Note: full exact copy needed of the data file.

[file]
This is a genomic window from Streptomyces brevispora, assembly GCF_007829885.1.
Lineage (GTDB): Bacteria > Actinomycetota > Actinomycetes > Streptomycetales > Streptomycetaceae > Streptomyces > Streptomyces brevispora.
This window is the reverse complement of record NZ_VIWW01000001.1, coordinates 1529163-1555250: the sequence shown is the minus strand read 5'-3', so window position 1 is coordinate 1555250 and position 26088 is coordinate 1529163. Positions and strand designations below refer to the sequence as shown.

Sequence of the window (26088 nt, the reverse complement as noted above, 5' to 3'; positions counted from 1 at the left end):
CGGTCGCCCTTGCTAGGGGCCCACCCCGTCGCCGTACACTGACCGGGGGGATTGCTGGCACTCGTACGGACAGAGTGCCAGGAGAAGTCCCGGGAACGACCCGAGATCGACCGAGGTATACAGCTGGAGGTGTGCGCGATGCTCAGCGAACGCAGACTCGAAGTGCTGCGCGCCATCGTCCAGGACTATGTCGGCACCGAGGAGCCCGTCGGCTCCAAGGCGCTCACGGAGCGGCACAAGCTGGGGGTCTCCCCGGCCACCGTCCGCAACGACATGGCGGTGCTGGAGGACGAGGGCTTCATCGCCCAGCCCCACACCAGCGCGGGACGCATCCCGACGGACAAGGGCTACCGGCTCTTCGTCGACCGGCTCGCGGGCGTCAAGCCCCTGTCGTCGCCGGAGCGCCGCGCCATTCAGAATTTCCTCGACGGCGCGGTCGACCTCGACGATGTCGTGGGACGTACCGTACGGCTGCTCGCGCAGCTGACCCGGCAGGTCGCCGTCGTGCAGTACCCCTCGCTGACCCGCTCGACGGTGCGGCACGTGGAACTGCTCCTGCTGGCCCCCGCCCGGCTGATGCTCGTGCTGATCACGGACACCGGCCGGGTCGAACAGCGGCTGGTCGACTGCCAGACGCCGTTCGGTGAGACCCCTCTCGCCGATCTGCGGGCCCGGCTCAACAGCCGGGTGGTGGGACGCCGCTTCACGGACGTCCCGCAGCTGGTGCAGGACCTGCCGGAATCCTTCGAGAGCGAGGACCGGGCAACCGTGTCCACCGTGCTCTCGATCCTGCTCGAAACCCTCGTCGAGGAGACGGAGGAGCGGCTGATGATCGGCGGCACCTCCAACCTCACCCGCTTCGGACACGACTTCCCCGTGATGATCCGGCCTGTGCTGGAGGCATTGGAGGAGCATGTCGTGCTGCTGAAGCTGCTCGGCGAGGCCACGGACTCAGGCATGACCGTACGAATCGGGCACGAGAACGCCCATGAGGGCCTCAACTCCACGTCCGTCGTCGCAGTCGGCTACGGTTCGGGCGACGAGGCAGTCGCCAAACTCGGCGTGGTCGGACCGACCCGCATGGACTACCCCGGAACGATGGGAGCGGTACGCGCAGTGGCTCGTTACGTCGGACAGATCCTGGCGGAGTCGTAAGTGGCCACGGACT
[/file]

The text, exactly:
This is a genomic window from Streptomyces brevispora, assembly GCF_007829885.1.
Lineage (GTDB): Bacteria > Actinomycetota > Actinomycetes > Streptomycetales > Streptomycetaceae > Streptomyces > Streptomyces brevispora.
This window is the reverse complement of record NZ_VIWW01000001.1, coordinates 1529163-1555250: the sequence shown is the minus strand read 5'-3', so window position 1 is coordinate 1555250 and position 26088 is coordinate 1529163. Positions and strand designations below refer to the sequence as shown.

Sequence of the window (26088 nt, the reverse complement as noted above, 5' to 3'; positions counted from 1 at the left end):
CGGTCGCCCTTGCTAGGGGCCCACCCCGTCGCCGTACACTGACCGGGGGGATTGCTGGCACTCGTACGGACAGAGTGCCAGGAGAAGTCCCGGGAACGACCCGAGATCGACCGAGGTATACAGCTGGAGGTGTGCGCGATGCTCAGCGAACGCAGACTCGAAGTGCTGCGCGCCATCGTCCAGGACTATGTCGGCACCGAGGAGCCCGTCGGCTCCAAGGCGCTCACGGAGCGGCACAAGCTGGGGGTCTCCCCGGCCACCGTCCGCAACGACATGGCGGTGCTGGAGGACGAGGGCTTCATCGCCCAGCCCCACACCAGCGCGGGACGCATCCCGACGGACAAGGGCTACCGGCTCTTCGTCGACCGGCTCGCGGGCGTCAAGCCCCTGTCGTCGCCGGAGCGCCGCGCCATTCAGAATTTCCTCGACGGCGCGGTCGACCTCGACGATGTCGTGGGACGTACCGTACGGCTGCTCGCGCAGCTGACCCGGCAGGTCGCCGTCGTGCAGTACCCCTCGCTGACCCGCTCGACGGTGCGGCACGTGGAACTGCTCCTGCTGGCCCCCGCCCGGCTGATGCTCGTGCTGATCACGGACACCGGCCGGGTCGAACAGCGGCTGGTCGACTGCCAGACGCCGTTCGGTGAGACCCCTCTCGCCGATCTGCGGGCCCGGCTCAACAGCCGGGTGGTGGGACGCCGCTTCACGGACGTCCCGCAGCTGGTGCAGGACCTGCCGGAATCCTTCGAGAGCGAGGACCGGGCAACCGTGTCCACCGTGCTCTCGATCCTGCTCGAAACCCTCGTCGAGGAGACGGAGGAGCGGCTGATGATCGGCGGCACCTCCAACCTCACCCGCTTCGGACACGACTTCCCCGTGATGATCCGGCCTGTGCTGGAGGCATTGGAGGAGCATGTCGTGCTGCTGAAGCTGCTCGGCGAGGCCACGGACTCAGGCATGACCGTACGAATCGGGCACGAGAACGCCCATGAGGGCCTCAACTCCACGTCCGTCGTCGCAGTCGGCTACGGTTCGGGCGACGAGGCAGTCGCCAAACTCGGCGTGGTCGGACCGACCCGCATGGACTACCCCGGAACGATGGGAGCGGTACGCGCAGTGGCTCGTTACGTCGGACAGATCCTGGCGGAGTCGTAAGTGGCCACGGACT